Jaishankar Says 'Legitimacy' Shouldn't Be Ignored While Deciding Who Rules Afghanistan

The external affairs minister made these remarks while answering a question during a joint press interaction with Russian foreign minister Sergei Lavrov in Moscow.

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New Delhi: Even as the Taliban makes more territorial gains while peace talks remain in cold storage and foreign troops leave, India’s external affairs minister S. Jaishankar stated that the “legitimacy aspect” of who should rule Afghanistan should not be ignored.

On Friday, the Taliban claimed that that they were in control of 85% of Afghanistan, including a key border town, Islamic Qala, which is near Iran. The Taliban’s announcement came hours after US President Joe Biden stated that US military withdrawal will be completed by August 31.

Jaishankar made these remarks while answering a question during a joint press interaction with Russian foreign minister Sergei Lavrov in Moscow on Friday.

Incidentally, the claim about controlling 250 of Afghanistan’s 398 districts was made by a Taliban delegation which was in Moscow to meet with senior Russian officials while the Indian minister was in town.

Stating that India is “concerned about the direction of events”, Jaishankar noted that while in other conflict-prone countries, the citizens were left to “work it out”, a similar scenario could not be applied to Afghanistan.

“But Afghanistan is a different case, because for more than 30 years, there have been international conferences, formats to discuss how to stabilise and bring about peace in Afghanistan as it has proven implications for regional peace and stability,” he said.

Jaishankar asserted that the key priority right now “must be a reduction in violence”.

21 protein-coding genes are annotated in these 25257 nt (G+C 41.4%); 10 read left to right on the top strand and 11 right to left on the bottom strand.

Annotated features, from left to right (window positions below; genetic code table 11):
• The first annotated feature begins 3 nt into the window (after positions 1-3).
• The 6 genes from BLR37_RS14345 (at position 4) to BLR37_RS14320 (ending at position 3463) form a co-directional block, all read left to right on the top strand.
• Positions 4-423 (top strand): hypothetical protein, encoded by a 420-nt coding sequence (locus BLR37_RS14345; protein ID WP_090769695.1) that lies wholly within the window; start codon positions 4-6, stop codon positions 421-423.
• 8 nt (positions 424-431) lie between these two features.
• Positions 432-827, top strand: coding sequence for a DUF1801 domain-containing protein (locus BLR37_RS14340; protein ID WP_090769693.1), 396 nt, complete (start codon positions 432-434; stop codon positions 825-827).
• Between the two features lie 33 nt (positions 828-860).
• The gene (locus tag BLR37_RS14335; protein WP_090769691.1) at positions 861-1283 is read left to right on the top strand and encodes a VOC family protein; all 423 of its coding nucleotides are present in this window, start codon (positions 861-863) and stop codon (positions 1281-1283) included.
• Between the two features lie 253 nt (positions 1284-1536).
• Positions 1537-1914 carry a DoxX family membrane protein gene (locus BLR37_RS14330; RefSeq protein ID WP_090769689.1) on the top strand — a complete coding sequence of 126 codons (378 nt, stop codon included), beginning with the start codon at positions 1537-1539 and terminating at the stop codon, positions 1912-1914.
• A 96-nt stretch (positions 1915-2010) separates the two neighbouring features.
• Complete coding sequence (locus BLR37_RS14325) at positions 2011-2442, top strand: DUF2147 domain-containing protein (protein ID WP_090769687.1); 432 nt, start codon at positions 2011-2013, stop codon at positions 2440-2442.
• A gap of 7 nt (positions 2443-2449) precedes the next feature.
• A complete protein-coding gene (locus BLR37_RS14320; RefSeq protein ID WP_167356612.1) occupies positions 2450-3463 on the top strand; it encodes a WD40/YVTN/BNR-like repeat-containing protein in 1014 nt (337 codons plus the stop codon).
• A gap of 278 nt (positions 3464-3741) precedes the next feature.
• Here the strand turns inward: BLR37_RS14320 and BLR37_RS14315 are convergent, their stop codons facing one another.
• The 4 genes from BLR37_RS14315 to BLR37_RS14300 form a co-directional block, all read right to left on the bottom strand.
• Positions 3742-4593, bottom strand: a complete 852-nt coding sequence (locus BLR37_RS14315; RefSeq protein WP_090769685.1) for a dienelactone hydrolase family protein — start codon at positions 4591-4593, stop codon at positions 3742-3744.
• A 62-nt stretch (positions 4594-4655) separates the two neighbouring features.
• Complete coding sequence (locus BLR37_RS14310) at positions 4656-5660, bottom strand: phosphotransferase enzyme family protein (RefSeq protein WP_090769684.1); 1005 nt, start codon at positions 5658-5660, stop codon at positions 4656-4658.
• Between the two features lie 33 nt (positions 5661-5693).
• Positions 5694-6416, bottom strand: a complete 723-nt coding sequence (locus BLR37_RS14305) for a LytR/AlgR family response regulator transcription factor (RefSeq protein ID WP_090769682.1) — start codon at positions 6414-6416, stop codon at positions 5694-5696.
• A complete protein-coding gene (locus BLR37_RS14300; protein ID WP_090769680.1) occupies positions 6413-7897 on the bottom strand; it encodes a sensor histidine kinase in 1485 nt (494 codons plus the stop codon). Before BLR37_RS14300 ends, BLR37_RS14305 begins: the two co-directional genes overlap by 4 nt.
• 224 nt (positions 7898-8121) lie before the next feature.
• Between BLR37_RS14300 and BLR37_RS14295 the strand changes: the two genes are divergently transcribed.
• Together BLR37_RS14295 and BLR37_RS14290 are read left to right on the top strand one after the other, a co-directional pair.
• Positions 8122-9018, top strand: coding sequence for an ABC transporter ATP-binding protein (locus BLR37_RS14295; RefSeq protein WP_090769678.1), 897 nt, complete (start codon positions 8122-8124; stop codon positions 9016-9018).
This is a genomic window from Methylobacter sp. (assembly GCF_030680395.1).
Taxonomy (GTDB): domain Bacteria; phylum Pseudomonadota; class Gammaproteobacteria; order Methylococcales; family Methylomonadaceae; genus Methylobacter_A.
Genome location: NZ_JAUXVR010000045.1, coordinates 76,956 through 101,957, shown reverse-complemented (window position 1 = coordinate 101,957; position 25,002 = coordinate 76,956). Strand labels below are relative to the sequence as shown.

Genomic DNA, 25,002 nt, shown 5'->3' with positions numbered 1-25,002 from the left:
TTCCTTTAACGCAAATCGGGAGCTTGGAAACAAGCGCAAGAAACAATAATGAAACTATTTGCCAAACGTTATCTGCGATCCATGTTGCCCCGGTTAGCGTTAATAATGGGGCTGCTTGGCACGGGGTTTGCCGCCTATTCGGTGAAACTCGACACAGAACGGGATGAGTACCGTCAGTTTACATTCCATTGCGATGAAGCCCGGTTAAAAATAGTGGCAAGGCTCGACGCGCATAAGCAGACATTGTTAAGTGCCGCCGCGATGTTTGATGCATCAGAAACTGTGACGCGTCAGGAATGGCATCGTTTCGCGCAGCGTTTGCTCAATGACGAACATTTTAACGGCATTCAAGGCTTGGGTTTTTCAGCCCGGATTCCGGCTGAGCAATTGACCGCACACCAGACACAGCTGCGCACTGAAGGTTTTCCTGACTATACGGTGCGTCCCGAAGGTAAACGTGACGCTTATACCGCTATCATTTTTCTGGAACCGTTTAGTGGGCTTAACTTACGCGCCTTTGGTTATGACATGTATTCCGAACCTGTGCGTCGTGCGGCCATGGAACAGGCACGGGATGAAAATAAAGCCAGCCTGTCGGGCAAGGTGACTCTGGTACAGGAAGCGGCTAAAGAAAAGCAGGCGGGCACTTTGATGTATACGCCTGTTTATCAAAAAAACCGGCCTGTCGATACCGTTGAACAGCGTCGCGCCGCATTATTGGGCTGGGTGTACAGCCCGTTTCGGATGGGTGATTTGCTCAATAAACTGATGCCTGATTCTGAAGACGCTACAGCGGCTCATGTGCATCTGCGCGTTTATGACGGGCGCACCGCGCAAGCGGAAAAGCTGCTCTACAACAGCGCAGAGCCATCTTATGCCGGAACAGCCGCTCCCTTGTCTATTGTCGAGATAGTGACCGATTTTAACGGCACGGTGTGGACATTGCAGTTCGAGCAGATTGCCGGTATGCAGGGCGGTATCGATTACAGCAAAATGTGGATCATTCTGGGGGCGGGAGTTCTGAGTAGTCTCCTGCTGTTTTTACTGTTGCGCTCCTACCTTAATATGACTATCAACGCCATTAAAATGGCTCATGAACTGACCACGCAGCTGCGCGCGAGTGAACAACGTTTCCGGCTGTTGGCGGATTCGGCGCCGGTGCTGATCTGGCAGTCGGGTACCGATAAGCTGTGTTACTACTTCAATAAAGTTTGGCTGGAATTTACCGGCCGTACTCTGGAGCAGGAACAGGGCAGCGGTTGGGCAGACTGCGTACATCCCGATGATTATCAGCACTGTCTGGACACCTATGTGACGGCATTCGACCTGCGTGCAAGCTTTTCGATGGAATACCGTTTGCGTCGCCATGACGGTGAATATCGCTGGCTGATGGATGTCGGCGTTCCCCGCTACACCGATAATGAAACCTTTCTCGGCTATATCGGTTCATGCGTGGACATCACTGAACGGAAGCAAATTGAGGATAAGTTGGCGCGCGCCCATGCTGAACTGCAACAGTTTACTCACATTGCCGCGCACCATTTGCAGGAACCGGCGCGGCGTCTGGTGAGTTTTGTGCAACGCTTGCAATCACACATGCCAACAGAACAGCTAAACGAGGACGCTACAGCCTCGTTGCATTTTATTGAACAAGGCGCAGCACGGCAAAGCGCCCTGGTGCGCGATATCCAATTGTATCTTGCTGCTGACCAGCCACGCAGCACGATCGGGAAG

In answer to the question about India’s position on Taliban possibly grabbing power through military means, he stated, “End of the day, who governs Afghanistan has a legitimacy aspect to it and that is something that should not be ignored.”

In contrast to India, Russian foreign minister Lavrov answered that it was only the Afghan people who could decide if they could tolerate the current situation.

From India’s perspective, Russia’s approach in Afghanistan has created a conundrum, primarily due to its outreach with Pakistan and the Taliban. Russia has also been seeking the expedited withdrawal of US-led foreign troops, while India had remained wary of creating a security vacuum that could foster terror groups on Afghan soil.

Over the continuing violence, Lavrov said, “Clashes are of great concern as the situation may spill across the border into our allied countries. Taliban movement is now in control of borders with Iran, Tajikistan.”

Lavrov ruled out Russia intervening to stop the violence in Afghanistan, besides calling for talks. “As far as it is happening within Afghanistan, we won’t be doing anything. We will be calling time and time again on all the Afghan people to start the talks.”

In his opening remarks, Jaishankar also said that he shared Lavrov’s views on the Indo-Pacific.

Russia has vocally disagreed with the entire Indo-Pacific concept, which is centre-stage to New Delhi’s membership of the so-called ‘Quad’. Lavrov had even stated that India had been co-opted into the ‘Quad’ by the US to act as an anti-China club.